How to Set Up a Surround Sound System

Introduction

Setting up your own surround sound system can be incredibly rewarding, and provide an excellent audio experience.

This guide will give you the tools and knowledge you need to create the setup at home you've always wanted, bringing your audio listening experience to the next level.

1 Surround Sound vs. Home Theater

There is a lot of overlap between Surround Sound and Home Theater. For the purposes of this guide, we will make a distinction between the two when it comes to video.

A surround sound system is focused on audio. Allowing you to listen to a record player, cassette deck, MP3 player, CD player, or any other audio source. The receiver tends not to have much, if anything in the way of HDMI or video ports.

Some surround sound systems can accept audio from your TV, but it's not as closely integrated as it is with a home theater system.

A home theater system is the integration of sound and video. It allows you to watch your favorite movies and music. The receiver has HDMI and video ports to route and connect all of your components easily.

One of the easier distinctions between the two can be made by simply looking at the connections on the receiver itself. Home theater receivers typically will have many HDMI and video inputs. Surround sound receivers typically will not in favor of focusing on audio only.

Home Theater Surround Sound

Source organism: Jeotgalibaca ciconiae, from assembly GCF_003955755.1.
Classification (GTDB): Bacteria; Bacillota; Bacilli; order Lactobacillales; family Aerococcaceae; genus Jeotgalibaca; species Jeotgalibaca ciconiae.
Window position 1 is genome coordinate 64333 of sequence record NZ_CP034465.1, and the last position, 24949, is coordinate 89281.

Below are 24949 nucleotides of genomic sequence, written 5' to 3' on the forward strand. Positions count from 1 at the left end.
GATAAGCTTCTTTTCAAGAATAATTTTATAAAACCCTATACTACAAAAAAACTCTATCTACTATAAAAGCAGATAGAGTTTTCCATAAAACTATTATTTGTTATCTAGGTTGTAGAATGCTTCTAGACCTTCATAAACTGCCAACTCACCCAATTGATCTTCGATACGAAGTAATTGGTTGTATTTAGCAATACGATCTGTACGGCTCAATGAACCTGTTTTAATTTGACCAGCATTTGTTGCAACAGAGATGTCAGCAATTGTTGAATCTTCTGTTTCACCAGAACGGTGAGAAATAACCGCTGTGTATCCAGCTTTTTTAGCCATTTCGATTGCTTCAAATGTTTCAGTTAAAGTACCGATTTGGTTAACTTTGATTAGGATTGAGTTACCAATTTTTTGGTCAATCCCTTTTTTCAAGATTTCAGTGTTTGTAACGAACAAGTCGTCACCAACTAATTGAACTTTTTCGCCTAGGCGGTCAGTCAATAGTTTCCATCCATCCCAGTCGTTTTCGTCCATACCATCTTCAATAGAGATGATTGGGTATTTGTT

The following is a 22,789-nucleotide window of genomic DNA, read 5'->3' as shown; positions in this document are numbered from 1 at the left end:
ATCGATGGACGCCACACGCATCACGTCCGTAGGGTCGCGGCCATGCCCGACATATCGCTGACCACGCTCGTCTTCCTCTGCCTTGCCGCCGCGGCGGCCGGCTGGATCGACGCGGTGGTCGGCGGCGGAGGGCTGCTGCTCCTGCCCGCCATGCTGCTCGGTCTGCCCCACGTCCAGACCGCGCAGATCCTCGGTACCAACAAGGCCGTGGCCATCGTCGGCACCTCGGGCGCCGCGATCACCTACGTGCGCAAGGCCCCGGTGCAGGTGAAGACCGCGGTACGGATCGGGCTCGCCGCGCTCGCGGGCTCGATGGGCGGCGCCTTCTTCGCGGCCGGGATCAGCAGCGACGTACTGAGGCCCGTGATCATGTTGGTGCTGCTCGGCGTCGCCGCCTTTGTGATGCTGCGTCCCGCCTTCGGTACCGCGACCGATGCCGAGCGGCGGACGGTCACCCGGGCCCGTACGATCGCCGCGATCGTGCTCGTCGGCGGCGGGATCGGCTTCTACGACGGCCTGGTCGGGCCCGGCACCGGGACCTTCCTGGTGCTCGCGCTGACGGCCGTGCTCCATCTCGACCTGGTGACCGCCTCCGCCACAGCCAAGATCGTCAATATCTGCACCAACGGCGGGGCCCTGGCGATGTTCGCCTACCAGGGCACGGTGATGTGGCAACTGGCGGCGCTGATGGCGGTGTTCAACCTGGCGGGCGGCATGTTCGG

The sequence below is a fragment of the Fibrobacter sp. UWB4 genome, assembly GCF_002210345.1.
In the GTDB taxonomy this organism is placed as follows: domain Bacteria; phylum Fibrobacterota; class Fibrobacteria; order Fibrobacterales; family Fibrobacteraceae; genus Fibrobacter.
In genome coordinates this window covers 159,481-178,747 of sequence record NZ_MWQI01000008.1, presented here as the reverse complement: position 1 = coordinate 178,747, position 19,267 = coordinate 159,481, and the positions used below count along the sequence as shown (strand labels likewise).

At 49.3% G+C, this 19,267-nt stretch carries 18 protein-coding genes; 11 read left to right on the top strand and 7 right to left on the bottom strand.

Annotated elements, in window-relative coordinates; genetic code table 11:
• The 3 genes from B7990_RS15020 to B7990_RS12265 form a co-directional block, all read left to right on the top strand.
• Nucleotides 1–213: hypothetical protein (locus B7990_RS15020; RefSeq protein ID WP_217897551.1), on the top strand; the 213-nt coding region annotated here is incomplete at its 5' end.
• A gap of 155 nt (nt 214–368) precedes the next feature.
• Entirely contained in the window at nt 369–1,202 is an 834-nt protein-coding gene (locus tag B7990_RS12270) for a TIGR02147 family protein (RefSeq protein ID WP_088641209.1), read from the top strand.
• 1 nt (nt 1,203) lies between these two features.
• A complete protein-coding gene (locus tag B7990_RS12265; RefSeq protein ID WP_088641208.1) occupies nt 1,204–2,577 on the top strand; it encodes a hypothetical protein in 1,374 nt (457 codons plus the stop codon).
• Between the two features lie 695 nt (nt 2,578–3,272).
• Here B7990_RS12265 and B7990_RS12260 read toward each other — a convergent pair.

home theater receiver back surround sound receiver back

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Setting up your own surround sound system can be incredibly rewarding, and provide an excellent audio experience.

This guide will give you the tools and knowledge you need to create the setup at home you've always wanted, bringing your audio listening experience to the next level.

There is a lot of overlap between Surround Sound and Home Theater. For the purposes of this guide, we will make a distinction between the two when it comes to video.

A surround sound system is focused on audio. Allowing you to listen to a record player, cassette deck, MP3 player, CD player, or any other audio source. The receiver tends not to have much, if anything in the way of HDMI or video ports.

Some surround sound systems can accept audio from your TV, but it's not as closely integrated as it is with a home theater system.